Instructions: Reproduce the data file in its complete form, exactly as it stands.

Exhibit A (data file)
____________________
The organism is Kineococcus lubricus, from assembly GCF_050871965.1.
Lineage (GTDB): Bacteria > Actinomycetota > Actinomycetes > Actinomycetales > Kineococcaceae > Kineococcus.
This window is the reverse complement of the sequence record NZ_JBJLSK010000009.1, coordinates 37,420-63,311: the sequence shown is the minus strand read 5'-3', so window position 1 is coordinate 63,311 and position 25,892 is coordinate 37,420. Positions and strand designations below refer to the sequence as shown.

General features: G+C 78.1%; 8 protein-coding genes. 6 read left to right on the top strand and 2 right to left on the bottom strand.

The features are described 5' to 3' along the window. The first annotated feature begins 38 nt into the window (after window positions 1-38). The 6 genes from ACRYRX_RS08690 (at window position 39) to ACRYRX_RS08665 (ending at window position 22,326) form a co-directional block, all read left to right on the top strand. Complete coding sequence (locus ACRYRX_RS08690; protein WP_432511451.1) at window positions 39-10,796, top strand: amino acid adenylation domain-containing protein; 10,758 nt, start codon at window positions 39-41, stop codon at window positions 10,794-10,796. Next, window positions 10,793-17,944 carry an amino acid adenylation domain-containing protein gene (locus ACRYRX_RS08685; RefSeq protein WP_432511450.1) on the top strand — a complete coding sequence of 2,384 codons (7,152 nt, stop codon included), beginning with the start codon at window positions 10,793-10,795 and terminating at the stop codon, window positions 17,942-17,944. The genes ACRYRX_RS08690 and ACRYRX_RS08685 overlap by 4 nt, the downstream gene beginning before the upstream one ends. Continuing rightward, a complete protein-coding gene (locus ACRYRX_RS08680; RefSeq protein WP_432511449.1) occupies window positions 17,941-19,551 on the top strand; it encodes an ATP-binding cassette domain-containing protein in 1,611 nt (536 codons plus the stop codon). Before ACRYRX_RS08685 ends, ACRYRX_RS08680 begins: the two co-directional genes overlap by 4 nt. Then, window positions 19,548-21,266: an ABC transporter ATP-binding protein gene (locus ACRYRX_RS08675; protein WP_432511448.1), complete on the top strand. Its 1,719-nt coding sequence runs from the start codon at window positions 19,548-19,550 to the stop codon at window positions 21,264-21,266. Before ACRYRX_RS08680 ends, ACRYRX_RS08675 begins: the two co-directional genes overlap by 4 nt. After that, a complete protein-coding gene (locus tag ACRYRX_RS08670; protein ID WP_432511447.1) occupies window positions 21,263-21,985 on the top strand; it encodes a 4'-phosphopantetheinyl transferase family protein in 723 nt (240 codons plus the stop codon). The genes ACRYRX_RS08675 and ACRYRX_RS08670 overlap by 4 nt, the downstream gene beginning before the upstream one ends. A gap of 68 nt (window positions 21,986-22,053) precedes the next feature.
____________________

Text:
The organism is Kineococcus lubricus, from assembly GCF_050871965.1.
Lineage (GTDB): Bacteria > Actinomycetota > Actinomycetes > Actinomycetales > Kineococcaceae > Kineococcus.
This window is the reverse complement of the sequence record NZ_JBJLSK010000009.1, coordinates 37,420-63,311: the sequence shown is the minus strand read 5'-3', so window position 1 is coordinate 63,311 and position 25,892 is coordinate 37,420. Positions and strand designations below refer to the sequence as shown.

General features: G+C 78.1%; 8 protein-coding genes. 6 read left to right on the top strand and 2 right to left on the bottom strand.

The features are described 5' to 3' along the window. The first annotated feature begins 38 nt into the window (after window positions 1-38). The 6 genes from ACRYRX_RS08690 (at window position 39) to ACRYRX_RS08665 (ending at window position 22,326) form a co-directional block, all read left to right on the top strand. Complete coding sequence (locus ACRYRX_RS08690; protein WP_432511451.1) at window positions 39-10,796, top strand: amino acid adenylation domain-containing protein; 10,758 nt, start codon at window positions 39-41, stop codon at window positions 10,794-10,796. Next, window positions 10,793-17,944 carry an amino acid adenylation domain-containing protein gene (locus ACRYRX_RS08685; RefSeq protein WP_432511450.1) on the top strand — a complete coding sequence of 2,384 codons (7,152 nt, stop codon included), beginning with the start codon at window positions 10,793-10,795 and terminating at the stop codon, window positions 17,942-17,944. The genes ACRYRX_RS08690 and ACRYRX_RS08685 overlap by 4 nt, the downstream gene beginning before the upstream one ends. Continuing rightward, a complete protein-coding gene (locus ACRYRX_RS08680; RefSeq protein WP_432511449.1) occupies window positions 17,941-19,551 on the top strand; it encodes an ATP-binding cassette domain-containing protein in 1,611 nt (536 codons plus the stop codon). Before ACRYRX_RS08685 ends, ACRYRX_RS08680 begins: the two co-directional genes overlap by 4 nt. Then, window positions 19,548-21,266: an ABC transporter ATP-binding protein gene (locus ACRYRX_RS08675; protein WP_432511448.1), complete on the top strand. Its 1,719-nt coding sequence runs from the start codon at window positions 19,548-19,550 to the stop codon at window positions 21,264-21,266. Before ACRYRX_RS08680 ends, ACRYRX_RS08675 begins: the two co-directional genes overlap by 4 nt. After that, a complete protein-coding gene (locus tag ACRYRX_RS08670; protein ID WP_432511447.1) occupies window positions 21,263-21,985 on the top strand; it encodes a 4'-phosphopantetheinyl transferase family protein in 723 nt (240 codons plus the stop codon). The genes ACRYRX_RS08675 and ACRYRX_RS08670 overlap by 4 nt, the downstream gene beginning before the upstream one ends. A gap of 68 nt (window positions 21,986-22,053) precedes the next feature.